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What Does Brown Adipose Tissue Have to Do with Obesity?
When electron transport generates a proton gradient, some of the energy produced takes the form of heat. Dissipation of energy as heat is useful to organisms in two situations: cold-induced nonshivering thermogenesis (production of heat) and diet-induced thermogenesis. Cold-induced nonshivering thermogenesis enables animals to survive in the cold once they have become adapted to such conditions, and diet-induced thermogenesis prevents the development of obesity in spite of prolonged overeating. (Energy is dissipated as heat as food molecules are metabolized instead of being stored as fat.) These two processes may be the same biochemically. It is firmly established that they occur principally, if not exclusively, in brown adipose tissue (BAT), which is rich in mitochondria. (Brown fat takes its color from the large number of mitochondria present in it, unlike the usual white fat cells.) The key to this “inefficient” use of energy in brown adipose tissue appears to be a mitochondrial protein called thermogenin, also referred to as the “uncoupling protein.” When this membrane-bound protein is activated in thermogenesis, it serves as a proton channel through the inner mitochondrial membrane. Like all other uncouplers, it “punches a hole” in the mitochondrial membrane and decreases the effect of the proton gradient. Protons flow back into the matrix through thermogenin, bypassing the ATP synthase complex.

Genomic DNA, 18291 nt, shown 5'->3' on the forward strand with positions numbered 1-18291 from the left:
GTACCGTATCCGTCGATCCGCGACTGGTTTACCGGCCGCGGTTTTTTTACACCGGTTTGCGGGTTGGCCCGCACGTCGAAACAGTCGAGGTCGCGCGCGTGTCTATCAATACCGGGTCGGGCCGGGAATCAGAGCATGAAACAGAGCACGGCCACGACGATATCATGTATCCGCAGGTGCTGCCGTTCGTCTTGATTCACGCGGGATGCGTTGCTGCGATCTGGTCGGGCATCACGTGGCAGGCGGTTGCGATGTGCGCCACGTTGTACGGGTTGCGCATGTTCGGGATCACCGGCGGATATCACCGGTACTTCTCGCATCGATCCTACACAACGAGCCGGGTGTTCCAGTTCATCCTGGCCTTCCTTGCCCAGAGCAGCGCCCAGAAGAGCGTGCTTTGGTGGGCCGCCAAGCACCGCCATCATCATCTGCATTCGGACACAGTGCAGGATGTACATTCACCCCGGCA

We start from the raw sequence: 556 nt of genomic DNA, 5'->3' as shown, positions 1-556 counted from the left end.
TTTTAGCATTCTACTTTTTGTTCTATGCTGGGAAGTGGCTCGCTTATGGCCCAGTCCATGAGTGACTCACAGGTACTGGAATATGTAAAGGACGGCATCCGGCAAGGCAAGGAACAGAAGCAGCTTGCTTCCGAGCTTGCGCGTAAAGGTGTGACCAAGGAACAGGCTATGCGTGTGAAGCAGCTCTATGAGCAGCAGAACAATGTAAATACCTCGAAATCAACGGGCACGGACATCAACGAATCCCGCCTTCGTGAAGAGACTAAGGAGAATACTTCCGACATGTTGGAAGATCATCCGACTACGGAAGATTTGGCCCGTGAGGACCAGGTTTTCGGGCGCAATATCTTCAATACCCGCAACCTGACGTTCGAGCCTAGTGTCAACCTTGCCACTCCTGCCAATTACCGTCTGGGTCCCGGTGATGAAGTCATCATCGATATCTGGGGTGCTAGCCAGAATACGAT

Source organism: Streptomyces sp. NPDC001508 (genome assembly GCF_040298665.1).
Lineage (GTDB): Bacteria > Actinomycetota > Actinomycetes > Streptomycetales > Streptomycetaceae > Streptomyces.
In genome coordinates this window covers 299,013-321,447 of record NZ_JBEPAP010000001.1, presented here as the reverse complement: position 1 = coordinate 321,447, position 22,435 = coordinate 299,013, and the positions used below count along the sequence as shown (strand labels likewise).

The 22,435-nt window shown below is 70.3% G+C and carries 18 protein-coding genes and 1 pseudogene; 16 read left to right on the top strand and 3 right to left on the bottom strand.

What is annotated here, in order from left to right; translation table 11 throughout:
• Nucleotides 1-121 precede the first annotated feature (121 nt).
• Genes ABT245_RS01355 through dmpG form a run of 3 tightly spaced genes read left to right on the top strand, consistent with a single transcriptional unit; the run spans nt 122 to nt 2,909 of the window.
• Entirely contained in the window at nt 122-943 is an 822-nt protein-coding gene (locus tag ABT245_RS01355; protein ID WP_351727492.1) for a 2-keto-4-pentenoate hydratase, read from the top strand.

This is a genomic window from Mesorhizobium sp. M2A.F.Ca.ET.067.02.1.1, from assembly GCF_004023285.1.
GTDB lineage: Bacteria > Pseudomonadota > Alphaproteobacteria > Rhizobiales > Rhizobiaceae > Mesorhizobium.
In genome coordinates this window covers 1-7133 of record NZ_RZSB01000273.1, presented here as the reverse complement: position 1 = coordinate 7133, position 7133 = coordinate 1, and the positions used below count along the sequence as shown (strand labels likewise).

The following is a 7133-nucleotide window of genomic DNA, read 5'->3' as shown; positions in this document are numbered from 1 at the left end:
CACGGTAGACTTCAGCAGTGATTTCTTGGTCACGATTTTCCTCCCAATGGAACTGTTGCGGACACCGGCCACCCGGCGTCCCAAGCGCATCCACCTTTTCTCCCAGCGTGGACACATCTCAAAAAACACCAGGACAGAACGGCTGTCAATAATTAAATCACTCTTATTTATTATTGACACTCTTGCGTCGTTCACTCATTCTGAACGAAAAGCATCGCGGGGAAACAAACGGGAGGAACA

Very little research on the biochemistry or physiology of brown adipose tissue has been done in humans. Most of the work on both obesity and adaptation to cold stress has been done on small mammals, such as rats, mice, and hamsters. What role, if any, brown fat deposits play in the development or prevention of obesity in humans is an open question for researchers. Recently, researchers have devoted much energy toward identifying the gene that encodes the uncoupling protein involved in obesity. The ultimate goal of this research is to use the protein or drugs that alter its regulation to combat obesity.
Some researchers have also proposed a link between sudden infant death syndrome (SIDS), which is also known as crib death, and metabolism in brown fat tissue. They think that a lack of BAT, or a switch from BAT to normal adipose tissue too early, could lead to body-temperature cooling in a way that could affect the central nervous system.
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